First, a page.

You can watch SpaceX launch a new GPS satellite for the US Space Force today. Here's how.

Update for 12:36 pm ET: SpaceX has successfully launched the GPS III SV05 satellite for the U.S. Space Force. See launch video and photos in our wrap here. The mission's Falcon 9 rocket upper stage is in a coast phase, with satellite deployment set for about 1:38 p.m. EDT (1739 GMT). 

CAPE CANAVERAL, Fla. — SpaceX is set to launch an upgraded Global Positioning System (GPS) satellite into orbit for the U.S. Space Force today (June 17), and you can watch the action online. 

The flight — the 19th launch this year for SpaceX and its workhorse Falcon 9 rocket — is scheduled to blast off from Space Launch Complex 40 at Cape Canaveral Space Force Station here during a 15-minute window that opens at 12:09 p.m. EST (1609 GMT). Perched atop the rocket is the GPS III-SV05 satellite, which was built by Lockheed Martin. 

You can watch the launch live here and on the homepage, courtesy of SpaceX, beginning about 15 minutes before liftoff. You'll also be able to watch the launch directly from SpaceX here

Related: The U.S. GPS satellite network explained  

If all goes as planned today, this will be the fifth launch of an upgraded next-generation GPS III satellite to date. 

Built by Lockheed Martin in Colorado, these upgraded GPS satellites are some of the most sophisticated spacecraft ever built. They’re equipped with anti-jamming capabilities that are more robust than previous iterations and more powerful signals for increased accuracy, Lockheed Martin representatives have said.

Today’s launch features the fifth in a series of 10 upgraded GPS III satellites for the military that will join the current constellation of satellites already in orbit. They will help provide positioning, navigation and timing services for more than four billion users worldwide. GPS III-SV05 will replace an aging predecessor that was launched two decades ago. 

Last year, Space Force officials announced that the U.S. military had granted SpaceX permission to launch national security payloads on previously flown rockets

The news followed on the heels of another recent decision to allow SpaceX to recover the first stages of Falcon 9 boosters used on national security missions, something that was previously not allowed. 

Today's mission will be the first to fly on a veteran Falcon 9. After ferrying the GPS satellite into space, the rocket will subsequently land back on Earth, on a floating platform at sea.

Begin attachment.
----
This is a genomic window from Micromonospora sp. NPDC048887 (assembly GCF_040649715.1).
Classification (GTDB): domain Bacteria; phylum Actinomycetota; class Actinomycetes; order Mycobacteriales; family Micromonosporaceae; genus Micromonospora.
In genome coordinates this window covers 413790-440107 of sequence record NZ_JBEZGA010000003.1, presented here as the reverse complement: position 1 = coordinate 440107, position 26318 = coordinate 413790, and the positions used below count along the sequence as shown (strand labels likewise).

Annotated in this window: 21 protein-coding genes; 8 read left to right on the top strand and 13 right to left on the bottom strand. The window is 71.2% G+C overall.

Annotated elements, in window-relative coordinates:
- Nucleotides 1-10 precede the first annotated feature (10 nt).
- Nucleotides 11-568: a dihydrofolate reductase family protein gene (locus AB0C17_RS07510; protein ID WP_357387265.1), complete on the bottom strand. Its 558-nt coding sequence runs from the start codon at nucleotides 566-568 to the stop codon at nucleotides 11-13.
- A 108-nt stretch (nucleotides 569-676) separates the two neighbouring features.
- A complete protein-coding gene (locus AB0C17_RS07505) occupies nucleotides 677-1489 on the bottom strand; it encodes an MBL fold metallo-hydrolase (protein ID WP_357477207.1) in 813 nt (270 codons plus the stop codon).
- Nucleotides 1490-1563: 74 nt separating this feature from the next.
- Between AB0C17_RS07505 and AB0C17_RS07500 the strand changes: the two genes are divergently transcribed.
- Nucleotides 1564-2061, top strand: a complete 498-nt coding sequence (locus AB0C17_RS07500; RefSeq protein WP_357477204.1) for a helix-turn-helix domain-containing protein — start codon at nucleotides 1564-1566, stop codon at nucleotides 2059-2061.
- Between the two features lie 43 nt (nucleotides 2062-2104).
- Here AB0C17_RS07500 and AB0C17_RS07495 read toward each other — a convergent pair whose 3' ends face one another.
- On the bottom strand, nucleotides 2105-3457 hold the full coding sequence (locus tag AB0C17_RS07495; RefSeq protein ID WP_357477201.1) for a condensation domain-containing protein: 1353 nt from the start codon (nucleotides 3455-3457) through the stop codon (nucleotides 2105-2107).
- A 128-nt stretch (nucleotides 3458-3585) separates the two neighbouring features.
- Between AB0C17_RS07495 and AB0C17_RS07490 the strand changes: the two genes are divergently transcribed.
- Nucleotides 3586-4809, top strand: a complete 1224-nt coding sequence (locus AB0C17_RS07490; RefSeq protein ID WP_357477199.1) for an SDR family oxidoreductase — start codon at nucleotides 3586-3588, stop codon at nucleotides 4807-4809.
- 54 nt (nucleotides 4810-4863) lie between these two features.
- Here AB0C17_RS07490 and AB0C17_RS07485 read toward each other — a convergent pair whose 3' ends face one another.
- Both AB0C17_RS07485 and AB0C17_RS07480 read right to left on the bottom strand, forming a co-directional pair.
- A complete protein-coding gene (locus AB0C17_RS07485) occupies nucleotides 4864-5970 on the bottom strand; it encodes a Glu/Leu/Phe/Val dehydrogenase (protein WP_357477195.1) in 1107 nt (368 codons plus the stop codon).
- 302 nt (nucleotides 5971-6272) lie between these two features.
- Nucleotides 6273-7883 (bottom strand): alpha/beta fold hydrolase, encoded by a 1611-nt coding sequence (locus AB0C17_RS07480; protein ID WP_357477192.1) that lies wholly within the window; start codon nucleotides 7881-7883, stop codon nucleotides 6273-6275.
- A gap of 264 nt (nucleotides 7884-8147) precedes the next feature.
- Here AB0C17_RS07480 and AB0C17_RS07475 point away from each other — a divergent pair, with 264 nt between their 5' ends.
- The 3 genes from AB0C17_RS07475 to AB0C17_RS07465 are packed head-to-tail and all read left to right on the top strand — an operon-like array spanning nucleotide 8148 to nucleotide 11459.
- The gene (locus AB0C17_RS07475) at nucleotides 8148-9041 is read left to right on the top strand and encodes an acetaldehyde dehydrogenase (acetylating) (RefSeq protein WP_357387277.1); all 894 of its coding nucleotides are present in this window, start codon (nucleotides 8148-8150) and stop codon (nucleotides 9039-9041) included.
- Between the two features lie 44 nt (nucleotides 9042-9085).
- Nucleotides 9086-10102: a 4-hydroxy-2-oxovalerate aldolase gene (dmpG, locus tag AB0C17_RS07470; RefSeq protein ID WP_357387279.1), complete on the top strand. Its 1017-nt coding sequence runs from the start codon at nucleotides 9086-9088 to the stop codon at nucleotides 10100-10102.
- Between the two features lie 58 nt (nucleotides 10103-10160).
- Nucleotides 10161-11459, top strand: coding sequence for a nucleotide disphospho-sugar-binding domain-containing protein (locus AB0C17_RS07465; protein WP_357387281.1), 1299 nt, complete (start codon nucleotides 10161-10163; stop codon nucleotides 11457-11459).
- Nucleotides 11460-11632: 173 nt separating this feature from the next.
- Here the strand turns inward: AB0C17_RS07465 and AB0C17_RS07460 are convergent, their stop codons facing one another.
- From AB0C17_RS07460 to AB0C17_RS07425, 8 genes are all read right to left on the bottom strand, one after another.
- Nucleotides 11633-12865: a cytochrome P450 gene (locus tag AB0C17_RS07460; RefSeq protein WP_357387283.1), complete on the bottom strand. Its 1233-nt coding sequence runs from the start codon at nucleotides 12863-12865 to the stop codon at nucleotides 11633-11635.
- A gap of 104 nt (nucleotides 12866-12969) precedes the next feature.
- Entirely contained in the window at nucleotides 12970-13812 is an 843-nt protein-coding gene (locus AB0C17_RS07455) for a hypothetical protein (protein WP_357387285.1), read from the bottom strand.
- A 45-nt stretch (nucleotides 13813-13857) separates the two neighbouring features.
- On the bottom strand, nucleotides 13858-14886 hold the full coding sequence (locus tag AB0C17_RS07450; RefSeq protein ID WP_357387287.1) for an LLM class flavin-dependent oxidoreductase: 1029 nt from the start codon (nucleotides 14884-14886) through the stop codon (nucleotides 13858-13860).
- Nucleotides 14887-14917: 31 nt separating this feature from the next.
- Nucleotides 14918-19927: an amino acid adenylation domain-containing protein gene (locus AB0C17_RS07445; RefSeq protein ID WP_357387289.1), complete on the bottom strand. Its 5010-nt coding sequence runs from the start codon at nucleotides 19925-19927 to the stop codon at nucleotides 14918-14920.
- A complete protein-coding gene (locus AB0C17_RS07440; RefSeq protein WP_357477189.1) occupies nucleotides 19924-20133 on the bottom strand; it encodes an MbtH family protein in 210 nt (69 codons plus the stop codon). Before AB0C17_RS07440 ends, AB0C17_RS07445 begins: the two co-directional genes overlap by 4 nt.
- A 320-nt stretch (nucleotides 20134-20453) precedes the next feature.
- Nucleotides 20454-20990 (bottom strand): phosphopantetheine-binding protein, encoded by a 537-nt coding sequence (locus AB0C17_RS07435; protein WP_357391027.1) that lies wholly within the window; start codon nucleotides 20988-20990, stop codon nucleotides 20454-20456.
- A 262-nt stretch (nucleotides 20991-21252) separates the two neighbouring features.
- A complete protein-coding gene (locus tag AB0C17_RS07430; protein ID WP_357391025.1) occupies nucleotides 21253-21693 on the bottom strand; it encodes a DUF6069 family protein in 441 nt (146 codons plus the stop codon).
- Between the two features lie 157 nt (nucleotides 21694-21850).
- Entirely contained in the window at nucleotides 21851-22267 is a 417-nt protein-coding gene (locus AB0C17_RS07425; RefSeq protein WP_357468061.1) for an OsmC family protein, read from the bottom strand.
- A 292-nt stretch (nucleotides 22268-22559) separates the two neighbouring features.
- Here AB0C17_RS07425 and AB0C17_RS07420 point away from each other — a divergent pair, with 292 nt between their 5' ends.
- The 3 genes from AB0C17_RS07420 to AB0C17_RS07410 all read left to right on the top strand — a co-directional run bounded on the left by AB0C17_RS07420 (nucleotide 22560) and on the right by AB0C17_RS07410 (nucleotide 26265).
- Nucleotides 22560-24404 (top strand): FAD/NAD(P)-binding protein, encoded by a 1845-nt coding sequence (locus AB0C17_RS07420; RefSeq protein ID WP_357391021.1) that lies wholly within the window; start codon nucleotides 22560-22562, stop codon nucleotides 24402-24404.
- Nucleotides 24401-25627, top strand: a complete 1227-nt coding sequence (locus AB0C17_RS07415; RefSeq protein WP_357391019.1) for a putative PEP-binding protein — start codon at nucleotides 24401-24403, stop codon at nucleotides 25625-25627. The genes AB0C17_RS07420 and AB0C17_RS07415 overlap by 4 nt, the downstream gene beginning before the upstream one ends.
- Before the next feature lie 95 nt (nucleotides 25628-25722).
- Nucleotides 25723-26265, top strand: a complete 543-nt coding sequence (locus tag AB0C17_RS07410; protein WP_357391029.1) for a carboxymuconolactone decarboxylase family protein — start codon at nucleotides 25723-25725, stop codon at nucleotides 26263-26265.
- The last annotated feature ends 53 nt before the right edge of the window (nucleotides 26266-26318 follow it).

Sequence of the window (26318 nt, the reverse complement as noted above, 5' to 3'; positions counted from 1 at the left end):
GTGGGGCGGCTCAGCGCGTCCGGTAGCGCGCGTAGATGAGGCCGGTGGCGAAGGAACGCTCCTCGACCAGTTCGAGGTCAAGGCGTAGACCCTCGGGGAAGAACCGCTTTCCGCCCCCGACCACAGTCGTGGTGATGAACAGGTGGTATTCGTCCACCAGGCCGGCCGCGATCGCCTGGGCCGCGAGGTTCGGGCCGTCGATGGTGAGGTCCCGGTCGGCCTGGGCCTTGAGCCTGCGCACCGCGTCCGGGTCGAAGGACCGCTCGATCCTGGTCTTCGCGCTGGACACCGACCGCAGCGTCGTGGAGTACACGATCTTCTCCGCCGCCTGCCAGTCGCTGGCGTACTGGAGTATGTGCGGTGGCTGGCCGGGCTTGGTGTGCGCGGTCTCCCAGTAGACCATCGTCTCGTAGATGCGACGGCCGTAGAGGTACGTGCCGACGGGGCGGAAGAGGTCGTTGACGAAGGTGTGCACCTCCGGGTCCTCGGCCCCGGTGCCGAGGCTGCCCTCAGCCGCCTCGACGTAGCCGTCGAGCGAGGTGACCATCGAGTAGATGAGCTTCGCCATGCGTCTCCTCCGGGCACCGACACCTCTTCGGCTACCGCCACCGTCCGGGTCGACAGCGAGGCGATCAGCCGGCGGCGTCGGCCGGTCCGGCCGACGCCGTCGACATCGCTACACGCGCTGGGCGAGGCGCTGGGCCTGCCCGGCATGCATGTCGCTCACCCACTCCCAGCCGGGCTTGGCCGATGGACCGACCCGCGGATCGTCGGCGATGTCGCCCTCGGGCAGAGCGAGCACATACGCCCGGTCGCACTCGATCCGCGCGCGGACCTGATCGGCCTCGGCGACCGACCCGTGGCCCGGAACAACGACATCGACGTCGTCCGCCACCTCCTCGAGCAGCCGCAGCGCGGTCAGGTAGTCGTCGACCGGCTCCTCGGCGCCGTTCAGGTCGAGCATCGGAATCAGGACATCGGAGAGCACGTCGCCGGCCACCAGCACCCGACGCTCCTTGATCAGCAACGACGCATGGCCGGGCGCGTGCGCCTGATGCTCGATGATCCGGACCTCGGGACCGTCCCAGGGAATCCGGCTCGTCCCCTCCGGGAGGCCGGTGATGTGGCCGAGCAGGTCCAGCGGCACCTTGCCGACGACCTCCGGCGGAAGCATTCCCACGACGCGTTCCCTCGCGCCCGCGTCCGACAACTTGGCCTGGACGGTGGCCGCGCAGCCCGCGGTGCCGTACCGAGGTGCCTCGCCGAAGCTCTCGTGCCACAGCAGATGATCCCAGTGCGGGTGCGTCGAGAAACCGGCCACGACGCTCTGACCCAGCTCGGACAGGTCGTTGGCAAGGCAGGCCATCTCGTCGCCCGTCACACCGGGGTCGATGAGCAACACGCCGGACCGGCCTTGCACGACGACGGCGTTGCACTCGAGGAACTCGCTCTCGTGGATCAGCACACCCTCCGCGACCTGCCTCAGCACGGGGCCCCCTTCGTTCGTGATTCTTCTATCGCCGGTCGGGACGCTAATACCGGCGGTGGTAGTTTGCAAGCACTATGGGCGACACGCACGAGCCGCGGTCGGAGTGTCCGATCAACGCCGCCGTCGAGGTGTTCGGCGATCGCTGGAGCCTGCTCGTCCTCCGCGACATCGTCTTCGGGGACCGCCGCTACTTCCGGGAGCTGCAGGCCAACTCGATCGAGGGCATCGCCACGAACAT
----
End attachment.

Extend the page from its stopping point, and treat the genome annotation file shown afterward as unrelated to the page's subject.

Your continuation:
The star of today’s mission will be a previously flown Falcon 9 first stage, known as B1062 to SpaceX. It is embarking on its second mission, after lifting another GPS satellite last year

Related: China launches final Beidou satellite to complete GPS-like system

The Lockheed Martin-built GPS III SV05 navigation satellite is seen during fairing encapsulation work to prepare for its launch on a SpaceX Falcon 9 rocket on June 17, 2021 from Cape Canaveral Space Force Station in Florida. (Image credit: Lockheed Martin)

SpaceX's drone ship "Just Read the Instructions" is positioned in the Atlantic Ocean, awaiting its planned recovery attempt. Approximately 9 minutes after liftoff, the two-stage rocket's first stage is expected to touch down on the deck of the massive ship. SpaceX is also debuting a new recovery vessel on this mission, named Hos Briarwood, to recover the clamshell-like payload fairings, which will protect the GPS III SV05 satellite during ascent, after they fall back to Earth under parachutes.

It's summer storm season here on the space coast; however, weather officials with the Space Force's 45th Space Delta have predicted a 70% chance of favorable conditions at liftoff. According to weather officials, the main concerns are electric field rule, possible upper level wind shear and cumulus clouds.

If SpaceX is unable to launch the GPS III SV05 satellite today, it will have a backup opportunity on Friday at 12:05 p.m. EDT (1605 GMT).

Correction: A previous version of this story stated the GPS III SV05 launch will be the 18th launch in 2021 for SpaceX. It is the 19th launch.

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Amy Thompson
Contributing Writer

Amy Thompson is a Florida-based space and science journalist, who joined as a contributing writer in 2015. She's passionate about all things space and is a huge science and science-fiction geek. Star Wars is her favorite fandom, with that sassy little droid, R2D2 being her favorite. She studied science at the University of Florida, earning a degree in microbiology. Her work has also been published in Newsweek, VICE, Smithsonian, and many more. Now she chases rockets, writing about launches, commercial space, space station science, and everything in between.